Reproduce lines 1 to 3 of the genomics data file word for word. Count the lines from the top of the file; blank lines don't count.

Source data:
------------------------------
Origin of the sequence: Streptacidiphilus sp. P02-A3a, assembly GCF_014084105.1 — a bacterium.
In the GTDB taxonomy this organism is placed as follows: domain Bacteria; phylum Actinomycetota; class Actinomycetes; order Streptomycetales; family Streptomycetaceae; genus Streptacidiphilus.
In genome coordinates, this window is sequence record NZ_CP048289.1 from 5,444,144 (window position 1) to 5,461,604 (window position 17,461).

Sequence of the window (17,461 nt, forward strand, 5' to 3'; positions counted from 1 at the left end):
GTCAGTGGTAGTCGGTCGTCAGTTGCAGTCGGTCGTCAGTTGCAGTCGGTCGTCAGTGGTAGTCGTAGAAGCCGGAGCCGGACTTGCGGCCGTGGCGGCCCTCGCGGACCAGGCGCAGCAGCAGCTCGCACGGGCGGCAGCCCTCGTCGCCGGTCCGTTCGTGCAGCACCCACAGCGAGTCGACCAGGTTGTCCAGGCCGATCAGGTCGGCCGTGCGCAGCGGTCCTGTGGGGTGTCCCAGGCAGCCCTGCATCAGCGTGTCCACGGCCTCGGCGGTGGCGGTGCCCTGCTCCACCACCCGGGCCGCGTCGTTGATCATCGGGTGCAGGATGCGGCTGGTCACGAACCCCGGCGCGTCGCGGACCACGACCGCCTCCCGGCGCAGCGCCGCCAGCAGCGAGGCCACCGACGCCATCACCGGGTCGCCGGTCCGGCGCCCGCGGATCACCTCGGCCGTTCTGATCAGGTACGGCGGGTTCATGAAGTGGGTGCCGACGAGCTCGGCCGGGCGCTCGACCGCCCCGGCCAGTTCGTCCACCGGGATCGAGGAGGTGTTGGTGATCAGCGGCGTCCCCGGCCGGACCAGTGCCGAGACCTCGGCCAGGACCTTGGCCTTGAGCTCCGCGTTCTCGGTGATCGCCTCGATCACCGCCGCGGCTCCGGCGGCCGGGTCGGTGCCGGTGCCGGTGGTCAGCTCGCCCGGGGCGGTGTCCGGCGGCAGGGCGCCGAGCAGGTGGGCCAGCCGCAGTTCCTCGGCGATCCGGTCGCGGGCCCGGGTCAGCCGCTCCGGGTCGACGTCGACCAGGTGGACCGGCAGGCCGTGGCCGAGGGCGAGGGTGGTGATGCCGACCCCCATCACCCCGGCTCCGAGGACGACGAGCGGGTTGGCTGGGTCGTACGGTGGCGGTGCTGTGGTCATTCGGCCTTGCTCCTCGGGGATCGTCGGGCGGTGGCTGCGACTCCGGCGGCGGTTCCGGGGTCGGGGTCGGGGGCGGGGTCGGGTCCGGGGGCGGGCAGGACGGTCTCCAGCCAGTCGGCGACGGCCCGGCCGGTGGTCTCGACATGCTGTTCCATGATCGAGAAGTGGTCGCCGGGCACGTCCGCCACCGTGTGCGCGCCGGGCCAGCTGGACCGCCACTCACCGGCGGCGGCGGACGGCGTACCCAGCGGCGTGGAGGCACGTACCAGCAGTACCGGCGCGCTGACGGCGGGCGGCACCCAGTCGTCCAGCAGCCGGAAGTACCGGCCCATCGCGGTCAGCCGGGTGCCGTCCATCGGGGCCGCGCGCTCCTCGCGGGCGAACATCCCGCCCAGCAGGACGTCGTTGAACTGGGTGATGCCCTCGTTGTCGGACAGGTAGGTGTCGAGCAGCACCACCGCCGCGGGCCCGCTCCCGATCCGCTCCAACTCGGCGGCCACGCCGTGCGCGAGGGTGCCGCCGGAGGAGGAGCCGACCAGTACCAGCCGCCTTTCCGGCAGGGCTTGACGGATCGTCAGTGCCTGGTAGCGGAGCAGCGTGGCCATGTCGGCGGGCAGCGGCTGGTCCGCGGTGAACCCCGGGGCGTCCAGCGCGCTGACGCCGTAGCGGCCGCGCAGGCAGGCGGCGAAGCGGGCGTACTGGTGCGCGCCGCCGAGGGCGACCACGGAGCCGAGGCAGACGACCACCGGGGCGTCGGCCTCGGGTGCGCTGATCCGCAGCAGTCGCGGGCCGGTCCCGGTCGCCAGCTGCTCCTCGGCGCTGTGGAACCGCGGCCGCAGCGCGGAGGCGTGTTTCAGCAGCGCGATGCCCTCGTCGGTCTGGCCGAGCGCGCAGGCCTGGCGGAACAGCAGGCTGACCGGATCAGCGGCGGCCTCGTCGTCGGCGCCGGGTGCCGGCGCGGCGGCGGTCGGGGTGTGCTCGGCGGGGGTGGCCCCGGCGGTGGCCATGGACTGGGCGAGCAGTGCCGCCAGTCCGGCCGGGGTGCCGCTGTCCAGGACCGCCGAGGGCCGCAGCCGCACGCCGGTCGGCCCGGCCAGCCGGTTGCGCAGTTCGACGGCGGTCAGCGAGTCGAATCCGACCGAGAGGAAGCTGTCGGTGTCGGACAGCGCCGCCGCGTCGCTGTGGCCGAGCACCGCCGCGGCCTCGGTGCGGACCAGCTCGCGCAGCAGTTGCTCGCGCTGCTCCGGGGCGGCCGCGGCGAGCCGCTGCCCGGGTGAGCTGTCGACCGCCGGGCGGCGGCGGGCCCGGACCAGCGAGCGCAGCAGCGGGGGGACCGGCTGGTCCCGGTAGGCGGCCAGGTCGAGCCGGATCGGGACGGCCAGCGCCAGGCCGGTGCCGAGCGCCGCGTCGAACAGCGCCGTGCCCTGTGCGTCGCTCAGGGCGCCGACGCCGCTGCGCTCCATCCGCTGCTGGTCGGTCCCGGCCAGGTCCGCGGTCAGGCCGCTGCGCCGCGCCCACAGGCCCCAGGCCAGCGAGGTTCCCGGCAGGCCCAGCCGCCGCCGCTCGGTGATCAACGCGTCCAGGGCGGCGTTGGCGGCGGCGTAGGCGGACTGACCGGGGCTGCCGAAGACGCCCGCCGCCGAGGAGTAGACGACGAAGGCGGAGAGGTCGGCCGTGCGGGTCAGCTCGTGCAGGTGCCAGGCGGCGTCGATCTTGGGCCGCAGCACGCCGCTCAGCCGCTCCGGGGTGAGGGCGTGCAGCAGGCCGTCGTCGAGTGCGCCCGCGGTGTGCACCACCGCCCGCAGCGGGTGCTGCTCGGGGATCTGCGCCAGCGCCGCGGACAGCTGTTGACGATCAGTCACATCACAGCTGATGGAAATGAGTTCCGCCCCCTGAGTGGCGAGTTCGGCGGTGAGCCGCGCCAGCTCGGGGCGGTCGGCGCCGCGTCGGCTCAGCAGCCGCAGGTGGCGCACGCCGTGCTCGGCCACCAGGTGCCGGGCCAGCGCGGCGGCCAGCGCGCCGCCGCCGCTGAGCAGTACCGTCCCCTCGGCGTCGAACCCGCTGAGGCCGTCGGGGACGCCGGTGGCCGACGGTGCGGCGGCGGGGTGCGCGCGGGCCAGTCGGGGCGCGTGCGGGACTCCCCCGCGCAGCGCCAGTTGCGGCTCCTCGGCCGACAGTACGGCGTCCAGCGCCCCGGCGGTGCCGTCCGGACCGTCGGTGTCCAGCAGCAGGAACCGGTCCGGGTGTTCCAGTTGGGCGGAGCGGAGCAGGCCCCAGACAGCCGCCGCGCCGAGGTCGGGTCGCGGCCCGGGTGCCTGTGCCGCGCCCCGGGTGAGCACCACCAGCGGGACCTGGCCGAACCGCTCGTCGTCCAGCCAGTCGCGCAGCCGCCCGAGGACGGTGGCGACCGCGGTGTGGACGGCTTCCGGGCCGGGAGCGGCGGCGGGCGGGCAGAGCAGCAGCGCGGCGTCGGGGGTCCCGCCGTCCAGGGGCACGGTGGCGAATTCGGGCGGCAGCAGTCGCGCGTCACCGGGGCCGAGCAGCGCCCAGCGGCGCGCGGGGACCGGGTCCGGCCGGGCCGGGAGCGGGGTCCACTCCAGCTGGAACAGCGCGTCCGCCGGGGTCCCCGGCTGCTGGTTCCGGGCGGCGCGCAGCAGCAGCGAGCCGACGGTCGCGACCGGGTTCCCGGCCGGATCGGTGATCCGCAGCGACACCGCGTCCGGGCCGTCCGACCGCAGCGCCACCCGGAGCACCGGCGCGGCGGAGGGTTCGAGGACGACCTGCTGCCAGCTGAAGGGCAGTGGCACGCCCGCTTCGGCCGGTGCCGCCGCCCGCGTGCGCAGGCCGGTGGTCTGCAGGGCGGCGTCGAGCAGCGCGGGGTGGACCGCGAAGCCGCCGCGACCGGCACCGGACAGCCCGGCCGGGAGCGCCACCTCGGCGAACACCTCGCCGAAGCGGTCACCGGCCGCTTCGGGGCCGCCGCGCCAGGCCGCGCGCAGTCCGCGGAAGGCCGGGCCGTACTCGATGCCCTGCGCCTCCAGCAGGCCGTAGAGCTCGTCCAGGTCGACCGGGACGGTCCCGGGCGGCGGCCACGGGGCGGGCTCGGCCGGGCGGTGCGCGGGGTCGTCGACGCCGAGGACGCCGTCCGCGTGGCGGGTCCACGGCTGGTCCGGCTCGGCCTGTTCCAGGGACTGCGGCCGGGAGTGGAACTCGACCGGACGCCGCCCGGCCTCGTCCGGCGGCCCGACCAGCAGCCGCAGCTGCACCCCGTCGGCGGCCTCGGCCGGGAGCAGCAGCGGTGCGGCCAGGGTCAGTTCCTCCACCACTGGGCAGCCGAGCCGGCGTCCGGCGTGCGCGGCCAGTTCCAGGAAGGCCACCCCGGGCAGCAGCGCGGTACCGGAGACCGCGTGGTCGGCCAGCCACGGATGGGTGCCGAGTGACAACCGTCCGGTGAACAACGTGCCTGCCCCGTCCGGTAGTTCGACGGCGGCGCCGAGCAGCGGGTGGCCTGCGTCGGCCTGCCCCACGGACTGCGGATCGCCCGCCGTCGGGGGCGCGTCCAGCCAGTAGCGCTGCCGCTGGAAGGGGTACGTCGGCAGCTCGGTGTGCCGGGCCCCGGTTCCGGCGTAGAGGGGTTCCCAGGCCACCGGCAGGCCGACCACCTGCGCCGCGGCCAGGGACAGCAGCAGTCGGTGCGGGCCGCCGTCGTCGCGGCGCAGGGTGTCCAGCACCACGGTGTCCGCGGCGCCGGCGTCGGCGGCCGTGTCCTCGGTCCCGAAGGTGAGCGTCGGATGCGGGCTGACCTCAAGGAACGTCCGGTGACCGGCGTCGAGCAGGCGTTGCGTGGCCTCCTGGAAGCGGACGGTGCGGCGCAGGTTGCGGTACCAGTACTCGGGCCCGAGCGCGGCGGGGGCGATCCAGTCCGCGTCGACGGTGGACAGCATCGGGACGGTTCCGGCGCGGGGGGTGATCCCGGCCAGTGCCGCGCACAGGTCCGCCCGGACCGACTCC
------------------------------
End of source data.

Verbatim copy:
Origin of the sequence: Streptacidiphilus sp. P02-A3a, assembly GCF_014084105.1 — a bacterium.
In the GTDB taxonomy this organism is placed as follows: domain Bacteria; phylum Actinomycetota; class Actinomycetes; order Streptomycetales; family Streptomycetaceae; genus Streptacidiphilus.
In genome coordinates, this window is sequence record NZ_CP048289.1 from 5,444,144 (window position 1) to 5,461,604 (window position 17,461).